SYSTEMD-BOOT(7)                   systemd-boot                   SYSTEMD-BOOT(7)

       systemd-boot, sd-boot - A simple UEFI boot manager

       systemd-boot (short: sd-boot) is a simple UEFI boot manager. It provides
       a graphical menu to select the entry to boot and an editor for the kernel
       command line.  systemd-boot supports systems with UEFI firmware only.

       systemd-boot loads boot entry information from the EFI system partition
       (ESP), usually mounted at /efi/, /boot/, or /boot/efi/ during OS runtime,
       as well as from the Extended Boot Loader partition if it exists (usually
       mounted to /boot/). Configuration file fragments, kernels, initrds and
       other EFI images to boot generally need to reside on the ESP or the
       Extended Boot Loader partition. Linux kernels must be built with
       CONFIG_EFI_STUB to be able to be directly executed as an EFI image.
       During boot systemd-boot automatically assembles a list of boot entries
       from the following sources:

       •   Boot entries defined with Boot Loader Specification[1] description
           files located in /loader/entries/ on the ESP and the Extended Boot
           Loader Partition. These usually describe Linux kernel images with
           associated initrd images, but alternatively may also describe
           arbitrary other EFI executables.

       •   Unified kernel images following the Boot Loader Specification[1], as
           executable EFI binaries in /EFI/Linux/ on the ESP and the Extended
           Boot Loader Partition.

       •   The Microsoft Windows EFI boot manager, if installed

       •   The Apple MacOS X boot manager, if installed

       •   The EFI Shell binary, if installed

       •   A reboot into the UEFI firmware setup option, if supported by the

       systemd-boot supports the following features:

       •   Basic boot manager configuration changes (such as timeout
           configuration, default boot entry selection, ...) may be made
           directly from the boot loader UI at boot-time, as well as during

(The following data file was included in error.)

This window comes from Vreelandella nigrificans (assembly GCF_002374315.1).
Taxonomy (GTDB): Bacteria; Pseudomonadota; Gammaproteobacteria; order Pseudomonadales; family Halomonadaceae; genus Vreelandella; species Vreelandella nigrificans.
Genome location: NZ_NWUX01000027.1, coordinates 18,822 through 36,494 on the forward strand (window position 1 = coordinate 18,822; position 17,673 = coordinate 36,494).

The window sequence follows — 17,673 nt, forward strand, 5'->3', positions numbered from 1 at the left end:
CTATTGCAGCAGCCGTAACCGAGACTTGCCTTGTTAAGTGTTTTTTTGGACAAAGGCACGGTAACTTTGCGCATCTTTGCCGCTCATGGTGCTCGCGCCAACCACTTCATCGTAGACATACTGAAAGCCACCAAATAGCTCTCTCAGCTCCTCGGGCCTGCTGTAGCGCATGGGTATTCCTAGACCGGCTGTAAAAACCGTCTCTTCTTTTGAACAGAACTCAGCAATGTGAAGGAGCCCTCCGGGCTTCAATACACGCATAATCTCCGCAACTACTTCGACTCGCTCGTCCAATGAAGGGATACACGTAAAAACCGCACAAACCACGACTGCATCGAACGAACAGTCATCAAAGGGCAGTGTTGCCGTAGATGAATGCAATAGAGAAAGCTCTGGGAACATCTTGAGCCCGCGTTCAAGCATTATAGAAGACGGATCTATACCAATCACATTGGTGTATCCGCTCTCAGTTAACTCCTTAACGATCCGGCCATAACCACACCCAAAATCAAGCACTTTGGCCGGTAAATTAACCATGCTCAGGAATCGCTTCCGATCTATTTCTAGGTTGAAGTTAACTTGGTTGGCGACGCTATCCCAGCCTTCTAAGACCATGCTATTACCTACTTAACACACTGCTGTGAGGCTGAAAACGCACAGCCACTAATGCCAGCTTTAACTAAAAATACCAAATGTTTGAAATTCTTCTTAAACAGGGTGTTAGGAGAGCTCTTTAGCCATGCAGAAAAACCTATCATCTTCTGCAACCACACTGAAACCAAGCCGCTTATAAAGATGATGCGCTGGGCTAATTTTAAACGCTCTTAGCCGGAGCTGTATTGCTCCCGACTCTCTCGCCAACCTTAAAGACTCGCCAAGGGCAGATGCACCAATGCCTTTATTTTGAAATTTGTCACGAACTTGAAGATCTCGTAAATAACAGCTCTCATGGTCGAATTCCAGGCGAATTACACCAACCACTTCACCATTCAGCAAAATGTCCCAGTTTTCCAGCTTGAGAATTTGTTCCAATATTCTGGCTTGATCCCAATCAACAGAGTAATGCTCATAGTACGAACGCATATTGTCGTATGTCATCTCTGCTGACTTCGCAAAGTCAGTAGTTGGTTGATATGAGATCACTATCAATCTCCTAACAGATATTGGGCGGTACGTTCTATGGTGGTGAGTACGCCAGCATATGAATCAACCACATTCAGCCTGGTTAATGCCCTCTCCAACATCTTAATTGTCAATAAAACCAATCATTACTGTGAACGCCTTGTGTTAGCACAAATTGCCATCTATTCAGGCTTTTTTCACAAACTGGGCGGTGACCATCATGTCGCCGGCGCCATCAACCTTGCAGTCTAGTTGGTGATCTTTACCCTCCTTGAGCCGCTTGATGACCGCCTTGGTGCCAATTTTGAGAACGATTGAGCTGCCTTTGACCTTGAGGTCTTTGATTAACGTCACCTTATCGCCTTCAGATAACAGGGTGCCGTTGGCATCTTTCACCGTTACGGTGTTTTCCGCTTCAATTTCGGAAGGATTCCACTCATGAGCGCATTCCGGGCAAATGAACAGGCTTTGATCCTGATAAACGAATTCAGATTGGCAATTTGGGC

system runtime with EFI variables.

       •   The boot manager integrates with the systemctl command to implement
           features such as systemctl reboot --boot-loader-entry=...  (for
           rebooting into a specific boot menu entry, i.e. "reboot into
           Windows") and systemctl reboot --boot-loader-menu=...  (for rebooting
           into the boot loader menu), by implementing the Boot Loader
           Interface[2]. See systemctl(1) for details.

       •   An EFI variable set by the boot loader informs the OS about the ESP
           partition used during boot. This is then used to automatically mount
           the correct ESP partition to /efi/ or /boot/ during OS runtime. See
           systemd-gpt-auto-generator(8) for details.

       •   The boot manager provides information about the boot time spent in
           UEFI firmware using the Boot Loader Interface[2]. This information
           can be displayed using systemd-analyze(1).

       •   The boot manager implements boot counting and automatic fallback to
           older, working boot entries on failure. See Automatic Boot

       •   The boot manager optionally reads a random seed from the ESP
           partition, combines it with a 'system token' stored in a persistent
           EFI variable and derives a random seed to use by the OS as entropy
           pool initialization, providing a full entropy pool during early boot.

       bootctl(1) may be used from a running system to locate the ESP and the
       Extended Boot Loader Partition, list available entries, and install
       systemd-boot itself.

       kernel-install(8) may be used to copy kernel images onto the ESP or the
       Extended Boot Loader Partition and to generate description files
       compliant with the Boot Loader Specification.

       The following keys may be used in the boot menu:

       ↑ (Up), ↓ (Down), j, k, PageUp, PageDown, Home, End
           Navigate up/down in the entry list